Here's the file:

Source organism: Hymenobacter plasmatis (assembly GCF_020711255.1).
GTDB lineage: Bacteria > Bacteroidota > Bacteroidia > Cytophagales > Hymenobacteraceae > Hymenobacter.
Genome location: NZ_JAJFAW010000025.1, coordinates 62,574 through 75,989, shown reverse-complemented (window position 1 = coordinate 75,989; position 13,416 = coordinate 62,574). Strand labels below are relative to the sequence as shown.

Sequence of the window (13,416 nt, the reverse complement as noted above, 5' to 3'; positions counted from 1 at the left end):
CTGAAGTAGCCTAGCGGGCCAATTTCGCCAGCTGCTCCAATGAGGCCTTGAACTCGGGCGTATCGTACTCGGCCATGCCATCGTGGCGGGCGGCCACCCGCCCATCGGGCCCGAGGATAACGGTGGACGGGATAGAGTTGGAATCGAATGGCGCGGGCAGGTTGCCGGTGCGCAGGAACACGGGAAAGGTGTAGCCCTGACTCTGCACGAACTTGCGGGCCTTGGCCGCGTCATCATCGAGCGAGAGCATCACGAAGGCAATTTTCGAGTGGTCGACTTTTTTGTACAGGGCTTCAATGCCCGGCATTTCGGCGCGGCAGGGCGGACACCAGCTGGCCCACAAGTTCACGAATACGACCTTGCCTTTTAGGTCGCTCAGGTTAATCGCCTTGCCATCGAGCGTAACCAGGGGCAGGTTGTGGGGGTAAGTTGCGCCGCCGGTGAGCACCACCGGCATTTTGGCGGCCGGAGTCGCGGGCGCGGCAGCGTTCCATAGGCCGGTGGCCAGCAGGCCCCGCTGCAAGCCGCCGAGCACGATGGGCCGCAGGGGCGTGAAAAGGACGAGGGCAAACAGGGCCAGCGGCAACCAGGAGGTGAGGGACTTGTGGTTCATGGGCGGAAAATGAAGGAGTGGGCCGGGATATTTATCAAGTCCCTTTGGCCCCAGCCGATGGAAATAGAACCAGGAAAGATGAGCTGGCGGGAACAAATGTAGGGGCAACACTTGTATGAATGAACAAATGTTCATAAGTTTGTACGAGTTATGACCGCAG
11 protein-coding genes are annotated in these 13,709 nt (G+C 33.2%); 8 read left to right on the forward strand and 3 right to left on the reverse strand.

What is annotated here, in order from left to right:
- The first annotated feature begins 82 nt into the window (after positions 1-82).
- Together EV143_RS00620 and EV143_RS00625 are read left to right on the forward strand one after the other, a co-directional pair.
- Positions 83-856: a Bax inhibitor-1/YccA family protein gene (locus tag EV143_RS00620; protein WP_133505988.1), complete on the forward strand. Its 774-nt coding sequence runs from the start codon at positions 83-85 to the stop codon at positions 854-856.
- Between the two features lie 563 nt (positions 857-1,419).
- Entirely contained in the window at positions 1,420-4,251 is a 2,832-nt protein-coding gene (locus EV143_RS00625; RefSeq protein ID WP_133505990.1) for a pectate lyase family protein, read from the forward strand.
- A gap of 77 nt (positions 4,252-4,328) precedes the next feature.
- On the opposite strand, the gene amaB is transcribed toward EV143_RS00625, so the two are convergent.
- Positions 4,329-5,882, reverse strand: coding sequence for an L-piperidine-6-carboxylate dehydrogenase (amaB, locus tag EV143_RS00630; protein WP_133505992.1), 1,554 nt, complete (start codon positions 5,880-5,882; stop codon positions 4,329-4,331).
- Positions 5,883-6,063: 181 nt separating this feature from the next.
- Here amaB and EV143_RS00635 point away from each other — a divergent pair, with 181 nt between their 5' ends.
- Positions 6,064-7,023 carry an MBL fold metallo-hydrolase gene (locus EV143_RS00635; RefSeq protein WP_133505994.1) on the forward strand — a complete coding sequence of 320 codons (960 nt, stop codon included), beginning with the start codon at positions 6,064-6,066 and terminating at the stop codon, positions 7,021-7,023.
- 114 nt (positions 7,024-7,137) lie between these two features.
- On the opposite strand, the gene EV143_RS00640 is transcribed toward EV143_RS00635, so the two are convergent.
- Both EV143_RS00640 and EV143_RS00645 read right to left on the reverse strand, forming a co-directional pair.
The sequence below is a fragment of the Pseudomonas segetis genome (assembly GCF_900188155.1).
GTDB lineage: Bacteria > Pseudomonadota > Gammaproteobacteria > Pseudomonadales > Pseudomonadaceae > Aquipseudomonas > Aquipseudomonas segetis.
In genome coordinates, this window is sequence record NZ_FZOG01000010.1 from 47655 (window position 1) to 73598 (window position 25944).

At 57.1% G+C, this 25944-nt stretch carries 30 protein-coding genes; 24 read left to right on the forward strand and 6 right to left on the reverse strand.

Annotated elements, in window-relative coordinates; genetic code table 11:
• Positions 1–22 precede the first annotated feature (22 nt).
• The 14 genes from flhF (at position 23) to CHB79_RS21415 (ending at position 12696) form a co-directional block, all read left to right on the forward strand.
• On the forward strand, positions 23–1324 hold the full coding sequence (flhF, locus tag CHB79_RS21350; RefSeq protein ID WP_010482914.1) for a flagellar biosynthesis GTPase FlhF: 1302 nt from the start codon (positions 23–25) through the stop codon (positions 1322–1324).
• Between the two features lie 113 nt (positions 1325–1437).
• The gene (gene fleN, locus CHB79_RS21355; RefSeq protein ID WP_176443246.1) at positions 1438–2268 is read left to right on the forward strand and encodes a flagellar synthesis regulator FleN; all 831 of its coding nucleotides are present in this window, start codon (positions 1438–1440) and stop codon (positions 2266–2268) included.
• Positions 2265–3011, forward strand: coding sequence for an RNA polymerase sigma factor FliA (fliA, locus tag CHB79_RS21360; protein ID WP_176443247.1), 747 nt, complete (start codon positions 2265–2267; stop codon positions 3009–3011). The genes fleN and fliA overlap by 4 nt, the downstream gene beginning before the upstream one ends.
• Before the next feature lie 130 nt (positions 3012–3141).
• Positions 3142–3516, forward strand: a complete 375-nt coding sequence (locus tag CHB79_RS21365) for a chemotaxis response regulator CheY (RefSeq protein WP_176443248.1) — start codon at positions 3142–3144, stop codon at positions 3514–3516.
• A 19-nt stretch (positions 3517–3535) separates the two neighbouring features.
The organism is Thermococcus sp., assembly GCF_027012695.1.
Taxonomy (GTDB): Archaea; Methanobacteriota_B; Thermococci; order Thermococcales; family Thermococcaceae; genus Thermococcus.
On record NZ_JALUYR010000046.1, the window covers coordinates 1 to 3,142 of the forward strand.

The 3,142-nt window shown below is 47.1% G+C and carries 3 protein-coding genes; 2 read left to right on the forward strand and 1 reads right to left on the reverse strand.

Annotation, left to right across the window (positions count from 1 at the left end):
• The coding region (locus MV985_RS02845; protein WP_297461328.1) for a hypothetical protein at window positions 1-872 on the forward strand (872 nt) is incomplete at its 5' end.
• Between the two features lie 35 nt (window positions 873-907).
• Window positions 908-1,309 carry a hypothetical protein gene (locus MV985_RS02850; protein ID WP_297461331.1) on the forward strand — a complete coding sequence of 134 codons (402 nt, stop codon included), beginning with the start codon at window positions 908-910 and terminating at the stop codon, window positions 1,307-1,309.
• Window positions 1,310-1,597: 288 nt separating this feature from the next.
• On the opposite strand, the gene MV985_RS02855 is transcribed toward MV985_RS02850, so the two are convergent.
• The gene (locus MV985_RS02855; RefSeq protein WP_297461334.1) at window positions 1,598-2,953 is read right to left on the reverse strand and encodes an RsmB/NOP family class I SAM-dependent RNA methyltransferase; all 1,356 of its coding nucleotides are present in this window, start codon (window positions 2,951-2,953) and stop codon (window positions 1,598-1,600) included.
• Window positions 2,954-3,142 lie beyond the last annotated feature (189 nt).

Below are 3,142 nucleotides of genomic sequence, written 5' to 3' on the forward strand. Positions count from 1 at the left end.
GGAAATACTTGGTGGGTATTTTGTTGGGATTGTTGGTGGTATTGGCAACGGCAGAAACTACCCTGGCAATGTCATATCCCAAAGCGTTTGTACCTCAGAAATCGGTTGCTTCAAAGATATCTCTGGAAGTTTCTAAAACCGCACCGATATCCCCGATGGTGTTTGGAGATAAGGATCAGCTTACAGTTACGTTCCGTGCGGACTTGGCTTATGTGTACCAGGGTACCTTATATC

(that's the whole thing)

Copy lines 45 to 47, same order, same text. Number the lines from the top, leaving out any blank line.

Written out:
• On the opposite strand, the gene MV985_RS02855 is transcribed toward MV985_RS02850, so the two are convergent.
• The gene (locus MV985_RS02855; RefSeq protein WP_297461334.1) at window positions 1,598-2,953 is read right to left on the reverse strand and encodes an RsmB/NOP family class I SAM-dependent RNA methyltransferase; all 1,356 of its coding nucleotides are present in this window, start codon (window positions 2,951-2,953) and stop codon (window positions 1,598-1,600) included.
• Window positions 2,954-3,142 lie beyond the last annotated feature (189 nt).